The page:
Sketchbooks by West can be found in the collections of the Historical Society of Pennsylvania, Yale University and the Royal Academy of Arts. The present example, however, appears to be particularly broad in the range of subjects represented: figure studies, drawings from classical sculpture, compositional designs and more spontaneous sketches of people going about everyday tasks.
This sketchbook is also unusually thick when compared to the examples at the Royal Academy. Coupled with its breadth of subject, this suggests that, although the pages are all the same size and many sections retain fragments of the spine, it has been formed by collecting together a number of thinner sketchbooks. It has also provided new evidence about the way West worked. He did not use the sketchbook chronologically but left blank pages between his sketches; sometimes he returned to these at a later point in his career and sometimes they remain blank.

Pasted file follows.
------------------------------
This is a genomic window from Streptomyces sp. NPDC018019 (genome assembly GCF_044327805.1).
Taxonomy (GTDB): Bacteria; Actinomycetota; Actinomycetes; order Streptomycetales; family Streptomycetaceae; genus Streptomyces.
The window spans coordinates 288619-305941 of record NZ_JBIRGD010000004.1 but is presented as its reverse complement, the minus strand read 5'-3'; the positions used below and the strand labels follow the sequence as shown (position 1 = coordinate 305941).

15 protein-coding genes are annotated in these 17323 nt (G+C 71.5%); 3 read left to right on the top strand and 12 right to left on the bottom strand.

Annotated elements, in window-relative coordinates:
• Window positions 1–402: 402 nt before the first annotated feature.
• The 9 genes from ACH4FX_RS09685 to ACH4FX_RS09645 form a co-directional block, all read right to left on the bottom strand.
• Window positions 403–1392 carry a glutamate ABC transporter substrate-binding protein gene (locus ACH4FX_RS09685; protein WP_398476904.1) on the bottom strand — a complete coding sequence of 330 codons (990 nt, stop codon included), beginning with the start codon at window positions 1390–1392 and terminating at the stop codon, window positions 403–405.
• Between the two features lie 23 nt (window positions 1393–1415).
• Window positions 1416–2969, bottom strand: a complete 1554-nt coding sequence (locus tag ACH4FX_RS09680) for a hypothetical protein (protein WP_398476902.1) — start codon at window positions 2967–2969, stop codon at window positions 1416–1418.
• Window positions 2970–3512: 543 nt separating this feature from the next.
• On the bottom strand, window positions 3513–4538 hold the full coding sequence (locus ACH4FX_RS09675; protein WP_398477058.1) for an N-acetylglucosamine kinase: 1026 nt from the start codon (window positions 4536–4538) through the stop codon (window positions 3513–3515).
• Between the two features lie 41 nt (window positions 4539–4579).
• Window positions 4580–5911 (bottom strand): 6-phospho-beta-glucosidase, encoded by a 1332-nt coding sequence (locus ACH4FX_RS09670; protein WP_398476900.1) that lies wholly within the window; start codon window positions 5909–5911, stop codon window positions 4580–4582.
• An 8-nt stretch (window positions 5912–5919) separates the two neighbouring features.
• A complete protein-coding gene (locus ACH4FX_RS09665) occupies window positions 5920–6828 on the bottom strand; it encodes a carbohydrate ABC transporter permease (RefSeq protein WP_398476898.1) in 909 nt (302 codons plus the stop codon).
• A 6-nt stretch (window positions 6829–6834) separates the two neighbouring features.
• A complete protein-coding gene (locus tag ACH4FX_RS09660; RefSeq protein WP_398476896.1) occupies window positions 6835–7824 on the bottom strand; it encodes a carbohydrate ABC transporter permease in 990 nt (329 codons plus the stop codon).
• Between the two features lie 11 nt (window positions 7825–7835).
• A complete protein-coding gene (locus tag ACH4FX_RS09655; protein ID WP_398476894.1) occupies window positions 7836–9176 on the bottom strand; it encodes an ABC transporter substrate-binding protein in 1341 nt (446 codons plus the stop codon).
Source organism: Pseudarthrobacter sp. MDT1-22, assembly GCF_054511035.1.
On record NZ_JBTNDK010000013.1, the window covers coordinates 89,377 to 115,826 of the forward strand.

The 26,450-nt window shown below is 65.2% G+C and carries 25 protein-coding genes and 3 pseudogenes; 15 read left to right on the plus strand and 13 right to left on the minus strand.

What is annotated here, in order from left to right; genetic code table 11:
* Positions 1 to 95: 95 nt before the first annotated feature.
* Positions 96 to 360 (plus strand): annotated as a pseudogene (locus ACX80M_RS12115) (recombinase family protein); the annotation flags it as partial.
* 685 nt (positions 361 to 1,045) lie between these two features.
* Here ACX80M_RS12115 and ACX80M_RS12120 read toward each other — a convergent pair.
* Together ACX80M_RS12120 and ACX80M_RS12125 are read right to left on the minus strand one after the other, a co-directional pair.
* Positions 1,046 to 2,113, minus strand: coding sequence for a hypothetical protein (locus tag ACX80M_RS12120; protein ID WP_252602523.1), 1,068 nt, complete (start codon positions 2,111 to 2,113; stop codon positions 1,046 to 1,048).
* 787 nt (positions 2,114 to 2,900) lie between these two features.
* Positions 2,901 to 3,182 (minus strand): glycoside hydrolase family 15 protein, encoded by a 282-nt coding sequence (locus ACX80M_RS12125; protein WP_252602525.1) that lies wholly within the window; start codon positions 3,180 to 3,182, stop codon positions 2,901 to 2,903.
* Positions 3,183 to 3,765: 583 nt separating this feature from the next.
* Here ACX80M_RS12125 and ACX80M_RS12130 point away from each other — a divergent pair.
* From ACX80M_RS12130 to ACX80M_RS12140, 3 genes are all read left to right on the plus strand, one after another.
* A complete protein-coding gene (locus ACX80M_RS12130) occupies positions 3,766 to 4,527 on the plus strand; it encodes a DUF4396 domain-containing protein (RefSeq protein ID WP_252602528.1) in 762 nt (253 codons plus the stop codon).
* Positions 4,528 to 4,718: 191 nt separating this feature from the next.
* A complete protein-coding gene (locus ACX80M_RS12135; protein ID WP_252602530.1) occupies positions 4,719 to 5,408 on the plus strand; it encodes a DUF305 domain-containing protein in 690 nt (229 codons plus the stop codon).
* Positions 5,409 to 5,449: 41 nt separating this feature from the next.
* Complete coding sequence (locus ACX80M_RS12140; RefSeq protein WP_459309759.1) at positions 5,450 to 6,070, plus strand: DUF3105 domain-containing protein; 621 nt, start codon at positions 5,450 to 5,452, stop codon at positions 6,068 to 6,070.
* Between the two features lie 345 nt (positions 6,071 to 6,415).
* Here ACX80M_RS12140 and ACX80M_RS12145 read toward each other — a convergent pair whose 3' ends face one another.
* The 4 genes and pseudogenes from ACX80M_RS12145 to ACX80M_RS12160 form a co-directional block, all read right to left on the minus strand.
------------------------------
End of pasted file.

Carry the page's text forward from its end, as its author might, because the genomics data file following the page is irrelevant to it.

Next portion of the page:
These drawings show West at his most focused and concentrated. His earlier works, such as the elegant reclining figure of a river nymph, show a care and precision of line that suggests the influence of contemporary French painting. Later drawings, such as the compositional studies for The Resurrection, are looser and more confident, with an almost Baroque visionary quality, more concerned with emphasising movement than delineating form.